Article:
On the 26th of February, 2019, Professor Gazi Islam gave an invited seminar to the Department of Management and Marketing at the University of Melbourne, entitled “Enchanting Workplaces: The Ambivalence of Workplace Well-Being.” Here is the abstract taken from the event page:

Contemporary work has been increasingly framed as a source of well-being, self-fulfilment and creativity, as “post-bureaucratic” modes of organizing and service-intensive tasks have become paradigmatic ways of thinking of work.  Promises of fulfilment, however, take place in an environment of eroding worker protections, precarisation and distributive injustices at work, calling into question the social meanings and functions of well-being discourses. The dissonance caused by contextualizing well-being discourses within precarious worlds of work leads to a theoretical quandary – how to acknowledge and promote more humane ways of working without providing ideological cover for new modes of workplace domination.  In this talk, I will describe an ongoing research agenda whose goal has been to explore the ambivalent aspects of workplace well-being, aspects which create both theoretical and methodological tensions.  Using examples from previously published work, I describe ongoing attempts to address the limits of this work, both in terms of the theoretical lenses needed for understanding ambivalence and the methodological stakes involved.

22nd Annual Conference of the International Association for Critical Realism (IACR), July 31 – August 2, 2019

The International Association for Critical Realism (IACR) are now accepting abstract submissions for their annual conference, which this year focuses on the topic of ‘post-truth’. The organisers explain that the conference will “explore, from a Critical Realist perspective, the challenges ‘post-truth’ politics pose for society, the need for value-based research, and the role, representation and dissemination of academic knowledge in the public sphere.”

Proposals for paper sessions on the following themes are especially invited:

  • The role and representation of scientific knowledge, evidence and expertise in the public domain
  • The value base and emancipatory potential of academic knowledge and its scope to inform policy and practice
  • The application of Critical Realism to real-world problems and issues
  • Climate change/ denial of climate change and environmental protection
  • The complementarities and tensions between postmodernism and neoliberal political discourse and politics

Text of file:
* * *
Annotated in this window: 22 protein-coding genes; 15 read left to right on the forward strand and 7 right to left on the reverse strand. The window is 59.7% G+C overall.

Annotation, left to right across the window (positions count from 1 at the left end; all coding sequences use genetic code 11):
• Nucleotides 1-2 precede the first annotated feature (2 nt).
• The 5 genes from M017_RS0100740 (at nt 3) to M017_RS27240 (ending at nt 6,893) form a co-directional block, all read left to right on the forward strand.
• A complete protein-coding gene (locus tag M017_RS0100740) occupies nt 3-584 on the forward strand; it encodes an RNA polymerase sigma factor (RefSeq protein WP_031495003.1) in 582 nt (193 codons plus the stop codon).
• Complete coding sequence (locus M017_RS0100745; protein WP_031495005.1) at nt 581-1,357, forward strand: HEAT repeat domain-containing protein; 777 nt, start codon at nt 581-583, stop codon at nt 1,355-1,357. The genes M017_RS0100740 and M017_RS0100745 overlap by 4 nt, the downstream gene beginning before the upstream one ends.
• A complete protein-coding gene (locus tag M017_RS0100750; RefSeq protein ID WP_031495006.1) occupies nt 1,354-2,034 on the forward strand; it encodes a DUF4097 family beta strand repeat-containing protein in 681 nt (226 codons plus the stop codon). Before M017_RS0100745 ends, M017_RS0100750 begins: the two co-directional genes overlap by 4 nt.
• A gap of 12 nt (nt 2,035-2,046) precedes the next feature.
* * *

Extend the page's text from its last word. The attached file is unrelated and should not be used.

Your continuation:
• International politics in a ‘post-truth’ environment
  • The relationship between Critical Discourse Analysis/Studies and Critical Realism
  • Education, including higher education, in the context of post-truth politics
  • Health and well-being in the context of neoliberal politics

The conference will take place at the University of Southampton, between the 31st of July and the 2nd of August, 2019. It will include a roundtable on the work of Andrew Collier. Further information about the conference can be accessed at, and enquiries can be sent to Erin Forward:

The Eighth CSO Workshop: Towards Post-human Society?

The eighth annual Centre for Social Ontology workshop will take place at the Grenoble Ecole de Management from January 7th to January 10th, 2019. It will be followed by an Open Research Workshop on Friday the 11th of January, in room C241. The seminar is convened by Prof. Ismael Al-Amoudi (GEM, social and organisational studies) and will feature professors Margaret Archer (Pontifical Academy of Social Sciences, social theory), Pierpaolo Donati (Bologna, sociology), Jamie Morgan (Leeds-Beckett, philosophy and economics), Doug Porpora (Drexel, media studies) and Colin Wight (Sydney, international relations). This open seminar will feature a morning roundtable session regarding the CSO’s current project on post-human society, followed by an afternoon general discussion around the question ‘Towards post-human society?’ to generate informed dialogue with attendees.

Finally, between 3pm and 5pm on Friday, an Early Career and Doctoral Research Workshop will be held, during which time the five guest speakers will be available for individual 30 minutes discussions. Do not hesitate to discuss with them either a research project of yours for which you would like their input, or questions you may have about their own research, about realist approaches to social science, etc.

Those interested in attending can register here. Given that places are limited to a maximum of 35 participants, please register early. Please use the first sheet of the Google Doc to register for the open seminar, and the second page to register for the individual sessions should you wish to do so.

Friday Programme:

09.00 WELCOME + presentation of the CSO and its two projects to date (Prof. Al-Amoudi)
09.30 Discussion
10.15 Roundtable: Towards post-human society? (Profs Archer, Donati, Morgan, Porpora and Wight)
12.15 LUNCH
13.30 General discussion: Towards post-human society?
15.00-15.30 Afternoon individual meetings #1 (Boxes 102; 103; 104; 110; 111; 112)
15.45-16.15 Afternoon individual meetings #2 (Boxes 102; 103; 104; 110; 111; 112)
16.30-17.00 Afternoon individual meetings #3 (Boxes 102; 103; 104; 110; 111; 112)